While annually disinfecting your barn can help control the spread of disease, it is also important to take steps to minimize your horse's health risks on a daily basis.
Good separation procedures are vital to preventing disease on your farm. "All horse operations that board transient populations should have two groups of horses," recommends Poe, "the resident population that never travels off the premises and the transient population that travels to shows, exhibits, and trail rides. These two groups should be housed, handled, and grazed separately—permanently."
Lyda Denney, DVM, recommends that when introducing a new horse to your farm, you isolate him for 30 days. "A quarantine area should be established prior to the arrival of new animals that is well-separated from the other animals on the farm," she says. "The area should contain separate utensils, and separate clothing and footwear should be worn while inside." Visiting or sick horses should also be kept there so they do not come in contact with or share air space with resident horses.
Even if you don't have enough space on your farm to create this type of quarantine area, you should still keep new and sick horses separate from the rest of the herd. The Ontario Ministry of Agriculture and Food suggests that if space is at a premium, you designate a stall near an outside door as the isolation area and feed and handle the animal there last. After a horse leaves the quarantine area, make sure to thoroughly clean and disinfect the stall and any equipment that was used on him.
While such biosecurity precautions are important, the general cleanliness of your barn is paramount. Because the survival time of a microorganism outside the host body is increased by the presence of organic soiling such as manure, the most effective way to keep disease from spreading throughout your farm is by keeping it clean and disinfecting it annually.
Cleaning After Infectious Horses
If you should ever have to clean up after an infectious horse, you will need to create a targeted plan to get rid of the disease in question. "First consider talking to an expert on infectious diseases like your veterinarian," recommends Morley. "They can provide invaluable advice."
Disinfection, although important on a routine basis, becomes urgent when you are caring for an infectious horse. During this time, the aisles must be swept, cleaned, and disinfected on a daily basis, and the stall of any diseased animal must be disinfected as soon as the horse has recovered.
Other horses in the barn must also be considered exposed and potentially incubating the disease. "You need to think very carefully about who you will expose by moving animals after they have developed signs of disease," warns Morley. "What you could be doing is just spreading the disease around."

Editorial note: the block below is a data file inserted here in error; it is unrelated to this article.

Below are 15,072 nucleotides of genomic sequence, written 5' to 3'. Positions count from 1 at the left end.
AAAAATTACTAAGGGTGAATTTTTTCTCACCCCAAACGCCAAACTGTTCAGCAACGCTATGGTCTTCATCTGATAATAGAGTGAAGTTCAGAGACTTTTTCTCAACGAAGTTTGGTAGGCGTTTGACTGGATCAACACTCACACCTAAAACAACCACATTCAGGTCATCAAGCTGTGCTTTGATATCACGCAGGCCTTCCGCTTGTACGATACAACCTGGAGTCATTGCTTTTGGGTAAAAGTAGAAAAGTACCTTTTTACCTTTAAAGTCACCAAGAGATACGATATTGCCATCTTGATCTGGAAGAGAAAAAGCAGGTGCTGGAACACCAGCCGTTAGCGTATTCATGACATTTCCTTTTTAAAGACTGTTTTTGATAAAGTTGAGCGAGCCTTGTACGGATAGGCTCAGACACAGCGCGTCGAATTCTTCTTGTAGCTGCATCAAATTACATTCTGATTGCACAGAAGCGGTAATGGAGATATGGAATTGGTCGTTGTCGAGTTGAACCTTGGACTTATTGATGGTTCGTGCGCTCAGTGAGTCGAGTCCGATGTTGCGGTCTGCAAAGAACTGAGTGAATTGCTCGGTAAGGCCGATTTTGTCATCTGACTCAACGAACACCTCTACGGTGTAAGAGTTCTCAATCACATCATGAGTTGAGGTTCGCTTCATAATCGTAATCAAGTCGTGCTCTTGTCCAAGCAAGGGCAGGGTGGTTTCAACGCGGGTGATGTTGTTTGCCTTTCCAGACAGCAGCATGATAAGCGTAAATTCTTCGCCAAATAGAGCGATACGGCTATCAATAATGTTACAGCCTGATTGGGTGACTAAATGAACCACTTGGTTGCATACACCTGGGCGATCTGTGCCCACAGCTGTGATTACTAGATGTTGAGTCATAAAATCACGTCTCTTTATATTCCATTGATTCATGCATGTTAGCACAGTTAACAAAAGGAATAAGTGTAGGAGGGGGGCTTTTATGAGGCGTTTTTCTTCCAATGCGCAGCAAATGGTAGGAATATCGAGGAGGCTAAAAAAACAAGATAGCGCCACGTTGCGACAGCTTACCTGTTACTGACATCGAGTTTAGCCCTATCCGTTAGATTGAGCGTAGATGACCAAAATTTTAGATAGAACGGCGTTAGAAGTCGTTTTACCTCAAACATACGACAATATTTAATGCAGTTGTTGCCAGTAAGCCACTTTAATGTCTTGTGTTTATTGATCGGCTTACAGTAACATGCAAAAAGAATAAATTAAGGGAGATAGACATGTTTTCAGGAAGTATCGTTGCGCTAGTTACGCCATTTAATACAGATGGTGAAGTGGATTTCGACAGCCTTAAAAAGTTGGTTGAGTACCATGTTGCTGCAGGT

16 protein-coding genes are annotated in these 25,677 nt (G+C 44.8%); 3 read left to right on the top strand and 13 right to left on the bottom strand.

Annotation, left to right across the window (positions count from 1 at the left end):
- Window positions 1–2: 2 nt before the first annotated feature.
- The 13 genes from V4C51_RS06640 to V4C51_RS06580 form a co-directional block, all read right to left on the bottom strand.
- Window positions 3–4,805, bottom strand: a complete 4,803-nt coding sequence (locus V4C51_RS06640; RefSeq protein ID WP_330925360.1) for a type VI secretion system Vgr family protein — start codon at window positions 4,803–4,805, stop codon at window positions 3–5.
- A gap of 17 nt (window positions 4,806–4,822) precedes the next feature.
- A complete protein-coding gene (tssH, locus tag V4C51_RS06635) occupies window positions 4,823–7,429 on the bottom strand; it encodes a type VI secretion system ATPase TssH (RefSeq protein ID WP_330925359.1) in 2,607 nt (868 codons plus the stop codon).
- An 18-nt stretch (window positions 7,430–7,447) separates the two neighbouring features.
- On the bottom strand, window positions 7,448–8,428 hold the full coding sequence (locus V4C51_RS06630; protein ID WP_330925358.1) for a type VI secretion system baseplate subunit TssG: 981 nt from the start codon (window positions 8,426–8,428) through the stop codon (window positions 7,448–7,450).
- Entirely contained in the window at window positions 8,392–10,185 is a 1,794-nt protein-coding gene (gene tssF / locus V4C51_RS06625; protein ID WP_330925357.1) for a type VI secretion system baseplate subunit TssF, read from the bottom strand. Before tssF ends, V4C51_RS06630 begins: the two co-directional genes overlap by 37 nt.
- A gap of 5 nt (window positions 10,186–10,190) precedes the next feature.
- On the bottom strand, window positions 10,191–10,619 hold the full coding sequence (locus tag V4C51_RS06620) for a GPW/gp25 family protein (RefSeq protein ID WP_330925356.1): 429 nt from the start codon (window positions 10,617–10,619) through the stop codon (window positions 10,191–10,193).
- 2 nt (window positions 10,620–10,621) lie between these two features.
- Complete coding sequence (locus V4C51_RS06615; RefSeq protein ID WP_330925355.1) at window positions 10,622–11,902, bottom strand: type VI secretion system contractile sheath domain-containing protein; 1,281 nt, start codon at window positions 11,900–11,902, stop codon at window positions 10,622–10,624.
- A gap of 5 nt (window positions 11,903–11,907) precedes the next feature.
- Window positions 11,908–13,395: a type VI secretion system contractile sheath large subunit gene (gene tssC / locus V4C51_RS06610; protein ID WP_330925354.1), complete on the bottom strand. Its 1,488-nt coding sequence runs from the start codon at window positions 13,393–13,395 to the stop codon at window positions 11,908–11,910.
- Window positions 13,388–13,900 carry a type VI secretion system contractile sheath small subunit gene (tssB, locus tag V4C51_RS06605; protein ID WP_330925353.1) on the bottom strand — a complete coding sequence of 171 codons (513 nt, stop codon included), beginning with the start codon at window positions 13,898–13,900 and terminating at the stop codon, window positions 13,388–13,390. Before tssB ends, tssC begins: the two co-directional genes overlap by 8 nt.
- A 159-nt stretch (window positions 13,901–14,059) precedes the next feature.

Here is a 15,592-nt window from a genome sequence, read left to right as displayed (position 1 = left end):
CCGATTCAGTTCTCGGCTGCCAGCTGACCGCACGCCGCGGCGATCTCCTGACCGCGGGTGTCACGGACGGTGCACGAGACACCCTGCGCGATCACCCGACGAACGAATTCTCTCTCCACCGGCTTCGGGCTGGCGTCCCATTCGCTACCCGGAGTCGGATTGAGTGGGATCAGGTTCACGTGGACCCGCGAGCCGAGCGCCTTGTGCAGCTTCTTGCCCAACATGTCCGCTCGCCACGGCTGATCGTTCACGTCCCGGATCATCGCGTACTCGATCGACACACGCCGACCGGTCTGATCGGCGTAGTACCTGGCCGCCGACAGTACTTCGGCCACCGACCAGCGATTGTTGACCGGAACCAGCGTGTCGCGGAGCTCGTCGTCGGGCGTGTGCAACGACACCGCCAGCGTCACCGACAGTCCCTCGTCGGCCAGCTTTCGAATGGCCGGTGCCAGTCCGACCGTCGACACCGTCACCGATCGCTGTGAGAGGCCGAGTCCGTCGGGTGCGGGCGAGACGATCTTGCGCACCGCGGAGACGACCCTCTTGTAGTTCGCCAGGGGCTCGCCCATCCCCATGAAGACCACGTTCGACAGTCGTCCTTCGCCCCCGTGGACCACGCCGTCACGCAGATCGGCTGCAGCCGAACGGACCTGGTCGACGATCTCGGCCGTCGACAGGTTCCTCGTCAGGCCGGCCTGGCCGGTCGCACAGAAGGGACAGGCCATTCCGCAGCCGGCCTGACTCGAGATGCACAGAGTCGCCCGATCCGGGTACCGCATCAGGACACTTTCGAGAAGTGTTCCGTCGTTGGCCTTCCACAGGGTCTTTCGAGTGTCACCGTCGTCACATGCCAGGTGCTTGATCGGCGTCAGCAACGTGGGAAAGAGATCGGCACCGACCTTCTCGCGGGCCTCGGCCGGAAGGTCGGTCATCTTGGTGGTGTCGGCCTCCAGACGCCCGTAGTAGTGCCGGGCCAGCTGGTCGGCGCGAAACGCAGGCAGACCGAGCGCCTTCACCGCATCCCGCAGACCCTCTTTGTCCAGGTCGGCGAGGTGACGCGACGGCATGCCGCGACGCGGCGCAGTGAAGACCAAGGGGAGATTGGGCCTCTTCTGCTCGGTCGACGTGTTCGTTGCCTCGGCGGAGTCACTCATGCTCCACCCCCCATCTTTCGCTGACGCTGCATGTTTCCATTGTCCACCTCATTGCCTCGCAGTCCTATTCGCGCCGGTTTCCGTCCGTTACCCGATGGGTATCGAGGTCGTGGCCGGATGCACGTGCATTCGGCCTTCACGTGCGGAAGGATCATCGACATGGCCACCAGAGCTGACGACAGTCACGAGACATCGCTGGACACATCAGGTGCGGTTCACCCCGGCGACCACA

While disinfection is effective at controlling the spread of disease, it cannot eliminate infections if carrier animals are continually added to susceptible populations.
It is also important to limit movement in and out of the isolation area. Footbaths containing a phenolic disinfectant should be placed outside each stall and at the entrance and exit of the barn, and all people who enter the isolation area should wear coveralls, caps, and rubber boots.
"Perhaps one of the most important—but overlooked—precautions is hand washing," says Morley. "Sometimes your ability to wash hands in the field is limited, so I recommend using hand-sanitizing products and washing your hands both before and after handling a sick animal.
"You also need to be concerned about the potential for zoonotic infection," cautions Morley. "Some agents like Salmonella can infect people. Make sure that you're avoiding hand to face contact, and that people are not smoking or eating around these animals or their environments."
Finally, Morley recommends that you think about the type of transmission when attempting to control the spread of disease. "Is it a respiratory disease, in which case you need to think about separating the air space? Or is it oral-fecal spread like rotavirus so you need to be concerned about where their feces go and the cleaning tools?"
By understanding how the disease in question is transmitted, you will improve your ability to control its spread.
By keeping your horses' vaccinations up-to-date, maintaining a clean facility, instituting several simple biosecurity precautions, and regularly disinfecting your barns and stalls, you will be better able to prevent and control disease on your farm.
About the Author
Erika Street is a writer and filmmaker with a BA in animal physiology.
POLL: University Equine Hospitals